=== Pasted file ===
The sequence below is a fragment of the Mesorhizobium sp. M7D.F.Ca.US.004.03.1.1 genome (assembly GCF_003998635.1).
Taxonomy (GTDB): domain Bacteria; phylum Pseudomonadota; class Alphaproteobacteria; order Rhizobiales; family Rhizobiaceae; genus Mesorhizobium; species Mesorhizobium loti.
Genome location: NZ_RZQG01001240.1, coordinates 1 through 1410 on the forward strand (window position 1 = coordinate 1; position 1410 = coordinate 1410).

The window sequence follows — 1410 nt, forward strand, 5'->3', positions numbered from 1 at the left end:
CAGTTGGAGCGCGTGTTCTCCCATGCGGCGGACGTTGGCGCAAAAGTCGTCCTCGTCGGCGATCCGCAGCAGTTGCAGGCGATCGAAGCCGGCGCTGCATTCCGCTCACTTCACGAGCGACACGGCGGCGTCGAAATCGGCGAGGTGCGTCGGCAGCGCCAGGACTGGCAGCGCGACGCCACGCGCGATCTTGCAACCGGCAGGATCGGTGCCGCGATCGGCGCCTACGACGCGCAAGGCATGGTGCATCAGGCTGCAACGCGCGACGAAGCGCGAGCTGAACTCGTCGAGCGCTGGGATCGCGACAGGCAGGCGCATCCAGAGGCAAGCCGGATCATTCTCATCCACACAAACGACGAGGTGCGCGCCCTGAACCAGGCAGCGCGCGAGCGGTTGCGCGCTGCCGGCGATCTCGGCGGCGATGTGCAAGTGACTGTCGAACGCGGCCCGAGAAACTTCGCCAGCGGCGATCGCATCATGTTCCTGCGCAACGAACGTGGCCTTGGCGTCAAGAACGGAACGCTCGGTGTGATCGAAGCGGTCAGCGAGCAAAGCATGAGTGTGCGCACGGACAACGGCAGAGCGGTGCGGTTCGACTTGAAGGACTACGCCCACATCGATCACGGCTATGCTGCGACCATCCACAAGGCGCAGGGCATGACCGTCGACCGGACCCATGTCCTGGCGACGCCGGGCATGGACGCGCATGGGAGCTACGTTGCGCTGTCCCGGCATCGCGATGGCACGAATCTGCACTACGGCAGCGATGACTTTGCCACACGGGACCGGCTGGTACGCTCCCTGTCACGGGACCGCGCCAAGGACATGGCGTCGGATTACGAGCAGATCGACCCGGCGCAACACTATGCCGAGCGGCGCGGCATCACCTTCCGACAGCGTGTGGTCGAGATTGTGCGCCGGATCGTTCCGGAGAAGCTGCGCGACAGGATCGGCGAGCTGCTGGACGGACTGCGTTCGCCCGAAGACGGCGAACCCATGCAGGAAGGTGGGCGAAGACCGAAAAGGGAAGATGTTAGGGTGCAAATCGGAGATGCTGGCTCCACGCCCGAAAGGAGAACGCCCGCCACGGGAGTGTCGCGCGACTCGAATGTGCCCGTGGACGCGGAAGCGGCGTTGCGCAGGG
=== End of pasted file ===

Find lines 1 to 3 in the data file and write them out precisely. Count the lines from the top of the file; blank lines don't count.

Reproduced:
The sequence below is a fragment of the Mesorhizobium sp. M7D.F.Ca.US.004.03.1.1 genome (assembly GCF_003998635.1).
Taxonomy (GTDB): domain Bacteria; phylum Pseudomonadota; class Alphaproteobacteria; order Rhizobiales; family Rhizobiaceae; genus Mesorhizobium; species Mesorhizobium loti.
Genome location: NZ_RZQG01001240.1, coordinates 1 through 1410 on the forward strand (window position 1 = coordinate 1; position 1410 = coordinate 1410).